What is one strategy that has helped you grow your business? Please explain how.

I have a particular passion for our 90-day goal setting. Every quarter, every member of the team writes down goals to share with management. The basic premise is to identify the few, key things that, if completed during this 90-day period, will improve our team and work environment. Our goal setting process also helps eliminate distractions. Distractions are inevitable, but our goal setting helps to decipher which distractions are worthy of further attention. The distractions that only take away from the important goals at hand must be noted, but set aside for the next round of goal setting. Period.

What is one failure you had as an entrepreneur, and how did you overcome it?

In the early years, we tried to develop several brands along with FINIS. FINIS was our technical collection, Lane 4 was our Goggle collection, and Water Pals was our kids collection. The thought process was that the retailer would like to show different brands and that they could get them all from the same company. The problem was that consumers and retailers did not realize that FINIS, Lane 4 and Water Pals were all the same brand so it did very little to grow brand strength. So we made the conscious decision host all products under the FINIS brand. Merging all the three brands took a significant of time and communication, but it was certainly for the greater good of the company.

What is one business idea that you’re willing to give away to our readers?

For those of us who travel, having the exploding cosmetic bottle in your luggage is a huge inconvenience. My personal solution is to unscrew the caps and put down a small piece of plastic wrap and then put the cap back on. While this is very easy to do from home, I have often thought just like Post-It notes, the person who comes up with a small index card with assorted round stickers that can be placed on a cosmetic bottle to secure the bottle from bursting while traveling would have a very niche and unique business opportunity.

What is the best $100 you recently spent? What and why?

Two lift tickets to Bear Valley where I spent a weekday on the mountain with my 17-year-old son. No lines, great snow, great quality family time.

What software and web services do you use? What do you love about them?

I am an iPhone user – it’s simple and I love it. Of course, I use Facebook, Instagram, and Twitter to name a few, but on a personal level my preference, if I cannot meet with someone in person, is to use Skype. I like the ability to see the person with whom I am speaking – to be able to see the expression on their face helps me understand their interest level and their true understanding of the conversations taking place. Most often my Skype calls are international because I find time to see those in the USA in person or speak with them on the phone regularly. On average, I would say I have four or five Skype calls per day with business industry people around the world.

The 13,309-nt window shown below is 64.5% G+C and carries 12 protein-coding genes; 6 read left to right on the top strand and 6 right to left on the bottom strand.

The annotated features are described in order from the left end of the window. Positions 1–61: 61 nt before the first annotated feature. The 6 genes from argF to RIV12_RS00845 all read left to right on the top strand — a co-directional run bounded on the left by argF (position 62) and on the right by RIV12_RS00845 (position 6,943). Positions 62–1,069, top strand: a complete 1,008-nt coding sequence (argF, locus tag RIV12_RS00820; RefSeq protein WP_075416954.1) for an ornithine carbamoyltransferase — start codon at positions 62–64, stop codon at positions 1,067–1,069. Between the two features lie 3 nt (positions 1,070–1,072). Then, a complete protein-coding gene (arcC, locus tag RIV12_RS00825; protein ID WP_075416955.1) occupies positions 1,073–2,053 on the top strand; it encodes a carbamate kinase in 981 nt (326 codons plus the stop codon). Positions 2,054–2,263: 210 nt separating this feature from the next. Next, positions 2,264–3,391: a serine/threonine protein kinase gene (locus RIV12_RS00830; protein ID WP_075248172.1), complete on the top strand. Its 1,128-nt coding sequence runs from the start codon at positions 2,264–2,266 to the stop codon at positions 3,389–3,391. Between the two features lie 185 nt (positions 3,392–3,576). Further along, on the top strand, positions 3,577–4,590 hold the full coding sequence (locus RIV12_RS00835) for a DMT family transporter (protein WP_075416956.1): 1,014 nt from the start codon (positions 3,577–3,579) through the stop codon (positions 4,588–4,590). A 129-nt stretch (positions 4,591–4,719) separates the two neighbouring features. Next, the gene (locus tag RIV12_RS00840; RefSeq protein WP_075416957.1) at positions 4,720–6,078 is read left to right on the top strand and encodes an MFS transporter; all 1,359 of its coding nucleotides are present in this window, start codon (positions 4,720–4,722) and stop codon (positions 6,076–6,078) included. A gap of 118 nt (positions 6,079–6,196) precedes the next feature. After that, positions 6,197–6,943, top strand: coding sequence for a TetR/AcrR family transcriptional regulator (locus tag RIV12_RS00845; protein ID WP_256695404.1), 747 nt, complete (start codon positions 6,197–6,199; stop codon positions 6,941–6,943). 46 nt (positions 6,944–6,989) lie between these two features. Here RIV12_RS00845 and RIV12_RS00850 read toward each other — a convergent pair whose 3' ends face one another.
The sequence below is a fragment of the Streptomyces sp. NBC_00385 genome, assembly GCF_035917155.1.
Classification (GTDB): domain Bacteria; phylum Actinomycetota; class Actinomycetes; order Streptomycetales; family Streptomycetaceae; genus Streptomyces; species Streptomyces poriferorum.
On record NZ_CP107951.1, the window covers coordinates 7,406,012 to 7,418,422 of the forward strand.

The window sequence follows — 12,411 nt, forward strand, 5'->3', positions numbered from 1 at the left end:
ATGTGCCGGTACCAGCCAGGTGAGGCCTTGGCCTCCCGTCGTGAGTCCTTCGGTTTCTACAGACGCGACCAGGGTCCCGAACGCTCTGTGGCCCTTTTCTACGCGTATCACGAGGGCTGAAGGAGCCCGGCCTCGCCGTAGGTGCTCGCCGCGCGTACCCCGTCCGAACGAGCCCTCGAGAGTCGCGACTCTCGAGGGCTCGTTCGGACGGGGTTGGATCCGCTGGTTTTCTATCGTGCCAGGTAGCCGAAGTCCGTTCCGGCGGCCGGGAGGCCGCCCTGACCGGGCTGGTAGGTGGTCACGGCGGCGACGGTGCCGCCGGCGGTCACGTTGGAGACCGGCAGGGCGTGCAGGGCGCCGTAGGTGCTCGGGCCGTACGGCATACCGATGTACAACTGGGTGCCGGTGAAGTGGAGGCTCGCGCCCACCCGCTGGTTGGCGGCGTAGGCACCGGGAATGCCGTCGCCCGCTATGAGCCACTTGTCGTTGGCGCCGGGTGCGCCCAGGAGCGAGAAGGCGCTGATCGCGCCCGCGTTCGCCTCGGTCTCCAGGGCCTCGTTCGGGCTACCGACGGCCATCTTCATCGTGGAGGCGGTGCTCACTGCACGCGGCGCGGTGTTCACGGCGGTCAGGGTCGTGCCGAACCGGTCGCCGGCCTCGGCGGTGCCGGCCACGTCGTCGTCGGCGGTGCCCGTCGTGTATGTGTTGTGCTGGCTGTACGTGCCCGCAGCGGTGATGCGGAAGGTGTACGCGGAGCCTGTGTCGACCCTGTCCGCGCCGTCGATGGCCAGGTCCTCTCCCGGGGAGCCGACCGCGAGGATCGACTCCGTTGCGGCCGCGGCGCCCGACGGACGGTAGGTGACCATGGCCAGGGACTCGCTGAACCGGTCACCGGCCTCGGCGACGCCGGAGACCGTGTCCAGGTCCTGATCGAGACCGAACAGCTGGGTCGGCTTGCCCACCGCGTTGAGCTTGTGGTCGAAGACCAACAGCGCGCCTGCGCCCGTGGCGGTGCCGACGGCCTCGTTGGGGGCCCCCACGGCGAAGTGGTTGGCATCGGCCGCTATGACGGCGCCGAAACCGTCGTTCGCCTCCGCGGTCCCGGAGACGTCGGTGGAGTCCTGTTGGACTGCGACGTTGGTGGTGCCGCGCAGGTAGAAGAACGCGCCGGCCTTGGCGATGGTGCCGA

From a business standpoint, I am most proud of our use of Brandfolder. Brandfolder is a digital asset management platform that plays to our strength in the photography space. It is a clean, crisp access to the company resources we make available to our partners. I am also a fan of ReadyPulse, which allows us to collect and share user-generated content. It feels great to see how swimmers of all varieties are using our products.

What is the one book that you recommend our community should read and why?

I read a lot and I also listen to a lot on Audible. Most often I am reading business books because I find them interesting and they fascinate me. I have a large collection, which I pass out to friends and business associates and staff regularly. Many times they are not returned or I don’t recall to whom I loaned them so when a particular book seems to be missing, I simply order it again. Three books particularly stand out for me so much so that I don’t think I could pick just one; The 10 Faces of Innovation by Tom Kelly, Mastering the Rockefeller Habits by Verne Harnish and The Boys in the Boat by Daniel James Brown. All three are fantastic reads that I have recommended many times over, each offering unique insights and motivation.

What people have influenced your thinking and might be of interest to others?

My father passed from cancer at age 55; I was 25. He taught me a lot about hard work and finding a balance in life. He told me before he passed to believe in myself and to believe in others. He told me to find good business partners and to stick with them and not to sacrifice quality for the price. My two older brothers gave me a lot of mentorships, allowing me to work with them to learn about business and then they have helped me in building mine. Also, my high school water polo coach, Larry Rogers, had a major impact on me. As a player, he was not the most likable person but the respect that other players and I had for him is an absolute testament that hard work and good fundamentals are a key to success not only in sport but also in everyday life.

Finis Inc on Twitter: @FINISswim
Finis Inc on LinkedIn: